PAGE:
Its greenies vs. plastic manufacturers in the Emerald City. Seattle’s plastic bag surcharge is literally causing people on both sides of the debate to take off the gloves. The industry is spending more than $1 million to fight the newly imposed charge on use of plastic grocery bags (20 cents per bag) adopted last year by the City of Seattle, Washington. Today, the results of an election to recall the surcharge will be announced.
When you consider the alternatives, the plastics industry should be happy. Other municipalities including San Francisco,CA and Edmonds, WA have imposed partial or full plastic bag bans. Still, Seattle is the largest city in America that has imposed a surcharge on plastic bags of this magnitude.
Around the world, other governmental agencies have had success in with a plastic bag surcharge. In Hong Kong, a mere 6 cents surcharge for plastic grocery bags has reduced their use by 85%! Its hip to engage in green-bagging these days. And, canvas shopping bags can fit 2-3 times the amount of groceries than their plastic and paper counterparts.
Too busy to be bothered? Consider that the primary reason behind the push for a surcharge on plastic bags is the “great garbage patch” of plastic in the North Pacific Gyre. As noted in a recent National Public Radio (NPR) piece:
Heather Trim, a volunteer with the Seattle Green Bag Campaign, carries a vial of cloudy seawater in her purse as a visual aid. Our plastics are accumulating out there,” Trim says.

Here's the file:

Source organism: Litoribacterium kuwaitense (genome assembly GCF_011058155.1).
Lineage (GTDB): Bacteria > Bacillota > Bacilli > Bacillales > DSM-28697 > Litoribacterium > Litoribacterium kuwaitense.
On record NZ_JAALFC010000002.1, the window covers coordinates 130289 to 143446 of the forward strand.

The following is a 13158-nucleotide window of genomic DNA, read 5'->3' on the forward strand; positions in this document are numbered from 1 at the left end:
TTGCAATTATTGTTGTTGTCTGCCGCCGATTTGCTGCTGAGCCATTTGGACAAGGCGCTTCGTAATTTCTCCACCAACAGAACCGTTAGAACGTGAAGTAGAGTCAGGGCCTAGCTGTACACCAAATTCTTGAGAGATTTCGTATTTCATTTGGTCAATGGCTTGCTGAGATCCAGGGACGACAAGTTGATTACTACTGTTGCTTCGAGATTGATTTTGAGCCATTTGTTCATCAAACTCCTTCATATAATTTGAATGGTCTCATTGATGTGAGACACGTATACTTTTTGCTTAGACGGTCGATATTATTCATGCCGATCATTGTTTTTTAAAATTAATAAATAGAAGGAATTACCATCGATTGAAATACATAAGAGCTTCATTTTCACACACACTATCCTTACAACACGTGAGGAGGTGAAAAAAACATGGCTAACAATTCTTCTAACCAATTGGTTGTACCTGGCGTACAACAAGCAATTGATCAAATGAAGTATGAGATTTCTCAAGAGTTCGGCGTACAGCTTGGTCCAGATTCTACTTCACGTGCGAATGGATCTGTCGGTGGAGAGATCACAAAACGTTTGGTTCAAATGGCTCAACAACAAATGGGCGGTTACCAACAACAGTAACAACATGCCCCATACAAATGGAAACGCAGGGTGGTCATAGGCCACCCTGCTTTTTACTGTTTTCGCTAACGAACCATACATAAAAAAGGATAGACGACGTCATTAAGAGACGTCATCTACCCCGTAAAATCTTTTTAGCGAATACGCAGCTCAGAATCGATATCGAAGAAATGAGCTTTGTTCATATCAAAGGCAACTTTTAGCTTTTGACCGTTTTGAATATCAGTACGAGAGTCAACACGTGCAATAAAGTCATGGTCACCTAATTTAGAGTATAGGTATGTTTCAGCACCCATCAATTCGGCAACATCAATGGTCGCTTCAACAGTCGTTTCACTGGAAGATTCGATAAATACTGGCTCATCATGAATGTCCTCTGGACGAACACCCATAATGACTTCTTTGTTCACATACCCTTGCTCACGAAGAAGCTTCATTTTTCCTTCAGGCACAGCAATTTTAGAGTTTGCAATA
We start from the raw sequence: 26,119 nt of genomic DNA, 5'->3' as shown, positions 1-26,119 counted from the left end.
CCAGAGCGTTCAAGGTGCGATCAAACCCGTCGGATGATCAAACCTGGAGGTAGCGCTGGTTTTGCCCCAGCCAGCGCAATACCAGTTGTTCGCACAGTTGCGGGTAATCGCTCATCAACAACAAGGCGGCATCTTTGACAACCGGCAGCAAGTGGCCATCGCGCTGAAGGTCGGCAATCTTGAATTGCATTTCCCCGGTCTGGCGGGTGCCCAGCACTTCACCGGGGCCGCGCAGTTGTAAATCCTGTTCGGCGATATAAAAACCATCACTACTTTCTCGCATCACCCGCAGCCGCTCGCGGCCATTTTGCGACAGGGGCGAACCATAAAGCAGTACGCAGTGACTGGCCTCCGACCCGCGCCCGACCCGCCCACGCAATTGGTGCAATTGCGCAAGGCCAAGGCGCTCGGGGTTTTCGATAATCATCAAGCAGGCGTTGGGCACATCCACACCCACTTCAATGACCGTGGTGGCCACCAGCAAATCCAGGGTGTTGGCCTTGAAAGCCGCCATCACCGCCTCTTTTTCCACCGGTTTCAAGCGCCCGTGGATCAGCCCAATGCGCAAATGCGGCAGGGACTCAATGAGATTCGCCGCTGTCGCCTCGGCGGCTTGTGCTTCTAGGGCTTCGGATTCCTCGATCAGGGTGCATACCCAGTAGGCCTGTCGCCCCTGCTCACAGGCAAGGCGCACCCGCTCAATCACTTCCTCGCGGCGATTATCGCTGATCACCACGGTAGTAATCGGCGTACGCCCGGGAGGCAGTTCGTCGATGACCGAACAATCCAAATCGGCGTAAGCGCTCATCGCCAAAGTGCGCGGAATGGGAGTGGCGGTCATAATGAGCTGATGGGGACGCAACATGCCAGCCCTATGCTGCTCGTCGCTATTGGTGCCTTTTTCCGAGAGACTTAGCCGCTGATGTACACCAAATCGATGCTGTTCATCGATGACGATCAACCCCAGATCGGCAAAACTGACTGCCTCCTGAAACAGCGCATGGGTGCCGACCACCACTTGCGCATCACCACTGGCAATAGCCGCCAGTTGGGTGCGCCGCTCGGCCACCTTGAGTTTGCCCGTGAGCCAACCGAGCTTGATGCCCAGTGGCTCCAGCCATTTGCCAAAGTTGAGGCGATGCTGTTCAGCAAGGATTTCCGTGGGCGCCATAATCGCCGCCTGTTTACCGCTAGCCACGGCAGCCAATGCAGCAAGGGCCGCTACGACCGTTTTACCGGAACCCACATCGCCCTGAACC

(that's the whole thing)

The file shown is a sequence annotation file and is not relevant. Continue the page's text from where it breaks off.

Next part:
While Seattle’s tax on plastic bags may not have had the same effect as that of Hong Kong, today, approximately 20-30% of the shoppers now bring reusable bags when shopping. That’s a pretty good start, in my opinion!
A plastic bag surcharge is a good idea! (image from HAIRLOVER on Flickr)
What is your practice with respect to grocery shopping?
Unfortunately, in Seattle, opponents are characterizing the surcharge on plastic bags as a “tax.” While 20-30% of shoppers bring their reusable bags with them in the City, the underlying question is whether people that own reusable bags can remember to bring them into the store when they shop. I guess I don’t feel bad about imposing a fee if you forget. After all, its about being a conscientious consumer.
You wouldn’t forget your wallet, would you?
And just indulge me for a moment when I tell you that people are literally complaining about not being able to afford the “tax” in this economy. My response? We cannot afford to keep depleting the Earth’s resource while you decide whether or not to shell out a few bucks for reusable bags – and remember to bring them with you!
Oh, in case you were wondering… you will not escape a surcharge in Seattle if you opt for paper instead of plastic. Both options will cost you 20 cents per bag. In fact, the city ordinance includes paper bags to make sure stores don’t just shift from plastic to paper to get around the surcharge.
What is your position on Seattle’s plastic bag surcharge? A good idea, or unnecessary cost to consumers?